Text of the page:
Baldwin supports his assertions about current trends with plenty of evidence. His book contains sixty-eight pages of notes to an amazing variety of sources, and he relies heavily on quantitative arguments, many of them surprising. For example, on book publishing:

The average scholarly monograph these days sells 60 copies….

In the major Anglophone outlets, at best around 3,000 books are reviewed annually, out of 500,000 total published in the US and UK….

Of the 10,000 US books published in 1930, only 174 were still in print in 2001.

On scientific journals:


Elsevier posted robust results for 2020…with profits of over £2 billion on revenues of £7 billion….

Two physics articles from the 1990s, presenting findings from work on particle accelerators, had 406 and 271 coauthors respectively….

China issued 21 scholarly journals in 1970, but over 11,000 by 2019.

And on research libraries:

In a medium-size US university library, only 20% of books are checked out even once.

Major research libraries in North America hold almost a billion physical volumes, but only 59 million distinct titles.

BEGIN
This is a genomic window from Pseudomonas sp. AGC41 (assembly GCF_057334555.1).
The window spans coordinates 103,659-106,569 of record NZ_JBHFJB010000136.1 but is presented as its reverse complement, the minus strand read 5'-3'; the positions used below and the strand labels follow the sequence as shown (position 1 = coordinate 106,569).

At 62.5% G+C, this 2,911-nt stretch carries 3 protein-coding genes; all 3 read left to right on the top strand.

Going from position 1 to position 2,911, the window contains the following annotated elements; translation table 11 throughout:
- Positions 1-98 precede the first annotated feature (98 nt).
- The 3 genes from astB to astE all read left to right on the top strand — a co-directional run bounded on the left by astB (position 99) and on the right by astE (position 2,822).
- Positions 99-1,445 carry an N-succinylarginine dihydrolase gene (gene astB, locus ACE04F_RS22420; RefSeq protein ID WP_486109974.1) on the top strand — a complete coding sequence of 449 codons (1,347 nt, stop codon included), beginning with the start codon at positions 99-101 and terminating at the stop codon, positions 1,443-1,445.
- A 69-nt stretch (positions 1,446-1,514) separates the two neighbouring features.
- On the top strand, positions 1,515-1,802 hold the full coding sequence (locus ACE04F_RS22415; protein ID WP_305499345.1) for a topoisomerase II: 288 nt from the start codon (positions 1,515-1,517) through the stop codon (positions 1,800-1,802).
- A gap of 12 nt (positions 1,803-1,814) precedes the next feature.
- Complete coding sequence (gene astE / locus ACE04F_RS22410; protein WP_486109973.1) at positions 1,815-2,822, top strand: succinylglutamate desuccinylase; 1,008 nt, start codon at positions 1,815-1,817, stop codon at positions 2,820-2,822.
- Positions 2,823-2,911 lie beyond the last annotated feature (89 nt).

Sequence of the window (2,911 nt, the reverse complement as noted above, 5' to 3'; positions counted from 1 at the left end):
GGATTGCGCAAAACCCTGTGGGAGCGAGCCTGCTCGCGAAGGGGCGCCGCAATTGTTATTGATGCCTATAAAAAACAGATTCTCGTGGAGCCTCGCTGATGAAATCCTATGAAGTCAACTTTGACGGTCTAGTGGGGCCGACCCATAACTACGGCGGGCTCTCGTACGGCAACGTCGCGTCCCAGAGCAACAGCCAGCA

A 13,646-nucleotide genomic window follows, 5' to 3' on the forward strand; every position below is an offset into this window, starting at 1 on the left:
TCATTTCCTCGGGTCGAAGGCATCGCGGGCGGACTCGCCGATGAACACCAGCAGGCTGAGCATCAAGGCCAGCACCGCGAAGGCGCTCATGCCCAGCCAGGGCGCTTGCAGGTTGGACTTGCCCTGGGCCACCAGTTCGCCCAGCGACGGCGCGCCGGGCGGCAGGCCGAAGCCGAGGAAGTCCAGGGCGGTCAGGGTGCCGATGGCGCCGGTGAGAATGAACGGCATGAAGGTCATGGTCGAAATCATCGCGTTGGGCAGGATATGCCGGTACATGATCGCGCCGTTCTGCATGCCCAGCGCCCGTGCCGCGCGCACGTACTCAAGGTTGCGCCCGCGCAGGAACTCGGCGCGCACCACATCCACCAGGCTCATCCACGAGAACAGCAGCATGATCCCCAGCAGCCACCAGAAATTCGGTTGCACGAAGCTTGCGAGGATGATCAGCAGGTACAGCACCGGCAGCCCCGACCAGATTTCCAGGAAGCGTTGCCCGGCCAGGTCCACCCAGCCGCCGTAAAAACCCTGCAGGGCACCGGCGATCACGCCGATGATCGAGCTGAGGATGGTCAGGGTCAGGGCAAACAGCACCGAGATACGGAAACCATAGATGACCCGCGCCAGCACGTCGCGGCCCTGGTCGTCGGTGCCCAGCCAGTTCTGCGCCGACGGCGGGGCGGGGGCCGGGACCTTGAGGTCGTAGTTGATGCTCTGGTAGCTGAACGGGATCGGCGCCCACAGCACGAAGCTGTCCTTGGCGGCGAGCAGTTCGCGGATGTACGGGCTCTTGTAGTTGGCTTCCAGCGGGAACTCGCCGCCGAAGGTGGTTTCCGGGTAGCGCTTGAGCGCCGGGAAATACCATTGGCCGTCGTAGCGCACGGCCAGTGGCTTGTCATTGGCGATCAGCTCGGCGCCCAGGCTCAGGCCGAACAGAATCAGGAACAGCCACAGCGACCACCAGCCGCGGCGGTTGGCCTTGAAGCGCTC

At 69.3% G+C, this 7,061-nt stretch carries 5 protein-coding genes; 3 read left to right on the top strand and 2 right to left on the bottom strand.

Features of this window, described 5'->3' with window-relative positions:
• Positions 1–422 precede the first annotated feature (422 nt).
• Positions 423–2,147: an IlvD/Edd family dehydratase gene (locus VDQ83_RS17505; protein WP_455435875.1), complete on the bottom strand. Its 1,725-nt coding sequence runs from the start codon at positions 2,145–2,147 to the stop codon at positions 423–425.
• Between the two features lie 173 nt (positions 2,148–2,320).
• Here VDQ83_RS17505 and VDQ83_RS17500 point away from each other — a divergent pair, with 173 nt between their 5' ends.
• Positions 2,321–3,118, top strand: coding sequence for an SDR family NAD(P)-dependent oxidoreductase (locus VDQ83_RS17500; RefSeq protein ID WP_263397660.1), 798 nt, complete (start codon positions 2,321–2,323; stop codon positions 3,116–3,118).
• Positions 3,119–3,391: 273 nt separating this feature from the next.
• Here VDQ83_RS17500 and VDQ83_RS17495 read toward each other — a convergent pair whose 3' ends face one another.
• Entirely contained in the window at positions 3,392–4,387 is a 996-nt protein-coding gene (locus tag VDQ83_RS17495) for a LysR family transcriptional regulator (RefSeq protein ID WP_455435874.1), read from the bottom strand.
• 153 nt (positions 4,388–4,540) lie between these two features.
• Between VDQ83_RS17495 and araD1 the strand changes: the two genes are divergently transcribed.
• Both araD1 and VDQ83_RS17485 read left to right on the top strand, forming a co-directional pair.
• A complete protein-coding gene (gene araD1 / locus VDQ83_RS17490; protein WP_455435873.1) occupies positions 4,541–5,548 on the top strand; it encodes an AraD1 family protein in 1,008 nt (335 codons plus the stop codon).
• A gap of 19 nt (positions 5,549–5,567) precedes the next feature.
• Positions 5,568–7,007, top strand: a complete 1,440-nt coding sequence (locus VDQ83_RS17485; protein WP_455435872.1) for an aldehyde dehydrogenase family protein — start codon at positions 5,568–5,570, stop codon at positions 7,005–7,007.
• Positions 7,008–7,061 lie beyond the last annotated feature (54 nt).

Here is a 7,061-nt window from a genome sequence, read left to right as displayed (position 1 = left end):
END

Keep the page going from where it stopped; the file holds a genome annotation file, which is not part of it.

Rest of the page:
The statistics have a gotcha quality, which jolts the reader into questioning the status quo and considering policies that would change the rules of the game. The greatest change is the cause that Baldwin defends convincingly throughout his book: open access, or practices that would realize the promise of the Internet by making material on it freely available to readers. In fact, OA proposals have generated an enormous literature, which goes back to principles formulated in a manifesto, the Budapest Open Access Initiative of 2002. The declaration recommended two versions of OA: “green” (researchers deposit the final version of an article in a repository, which makes it available to everyone free of charge) and “gold” (journals publish individual articles free of charge to the reader, usually in exchange for hefty publishing fees paid by researchers or their funding sources).